News Manager

Court Order Shines Light on Michigan No-Fault Insurance System

Historic ruling subjects Michigan Catastrophic Claims Association
to FOIA; vehicle fee calculations must be revealed.

 
LANSING, Mich. – The Ingham County Circuit Court issued an order last week that will bring long-awaited transparency to the Michigan auto no-fault insurance system. The landmark ruling, issued by Judge Clinton Canady III, subjects the Michigan Catastrophic Claims Association (MCCA) to the Freedom of Information Act and requires the fund to publicly disclose how it calculates the assessment charged to every Michigan vehicle when drivers purchase or renew their auto insurance.

            The court’s ruling is the result of separate lawsuits brought by the Coalition Protecting Auto No-Fault (CPAN) and the Brain Injury Association of Michigan (BIAM). The two organizations both sought information that would help lawmakers analyze the necessity of insurance industry-proposed changes to Michigan’s no-fault system.

            “Lawmakers, the press and the public will finally have the opportunity to get the full truth regarding the MCCA and the premium increases it routinely levies,” said CPAN President John Cornack.

            The MCCA is a reinsurance fund created by the state legislature in 1978. Each Michigan driver is required to pay $175 annually per vehicle to fund the MCCA, which helps reimburse insurers for costs above $500,000 for the care and treatment of seriously injured auto accident survivors. The MCCA assessment has increased each year since 2000. About 13,000 accident survivors are provided care through MCCA reimbursements.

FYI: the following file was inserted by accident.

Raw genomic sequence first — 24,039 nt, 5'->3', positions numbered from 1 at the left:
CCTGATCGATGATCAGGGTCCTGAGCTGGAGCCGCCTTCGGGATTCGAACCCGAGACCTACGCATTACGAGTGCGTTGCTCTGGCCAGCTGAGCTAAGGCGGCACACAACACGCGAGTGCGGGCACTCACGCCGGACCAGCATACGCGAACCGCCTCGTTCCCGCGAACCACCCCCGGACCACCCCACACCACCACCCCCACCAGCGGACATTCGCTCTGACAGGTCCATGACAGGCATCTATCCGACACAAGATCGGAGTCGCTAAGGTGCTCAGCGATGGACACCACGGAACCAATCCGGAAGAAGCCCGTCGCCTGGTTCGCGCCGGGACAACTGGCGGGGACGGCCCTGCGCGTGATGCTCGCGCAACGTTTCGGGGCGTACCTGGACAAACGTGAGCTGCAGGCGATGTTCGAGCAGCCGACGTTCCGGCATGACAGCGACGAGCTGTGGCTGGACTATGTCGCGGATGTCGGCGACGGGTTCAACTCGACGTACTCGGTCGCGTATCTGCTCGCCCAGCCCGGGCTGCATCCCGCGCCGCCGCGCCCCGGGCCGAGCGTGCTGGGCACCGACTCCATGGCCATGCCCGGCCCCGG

“A well-functioning MCCA is critical to the existence of our state’s auto insurance system and for the care of seriously injured accident victims,” said Michael Dabbs, president of the Brain Injury Association of Michigan. “But until now insurance companies have kept the MCCA hidden from the public. There has been no way to verify whether drivers were being charged appropriate rates to sustain the MCCA or whether Michigan insurance companies were properly managing the more than $13 billion held in MCCA funds.”

            The MCCA is controlled by a five-member board, made up entirely of insurance companies, whose meetings are closed to the public. The Michigan Insurance Commissioner also sits on the board but is not allowed a vote.

            As a result of the court ruling, CPAN plans to consult with insurance regulation experts to investigate MCCA financial records to determine whether the insurance companies have been properly managing its funds and to determine the appropriateness of MCCA annual assessments.

            “If you insure a car in Michigan you are paying into the MCCA,” said Cornack. “It’s plain and simple; this is the public’s money and the public has a right to know all the facts about how their money is managed and whether what they pay in premiums is adequate to handle future claims. This court ruling finally allows for this information to be publicly verified and that is what CPAN plans to do.”

 
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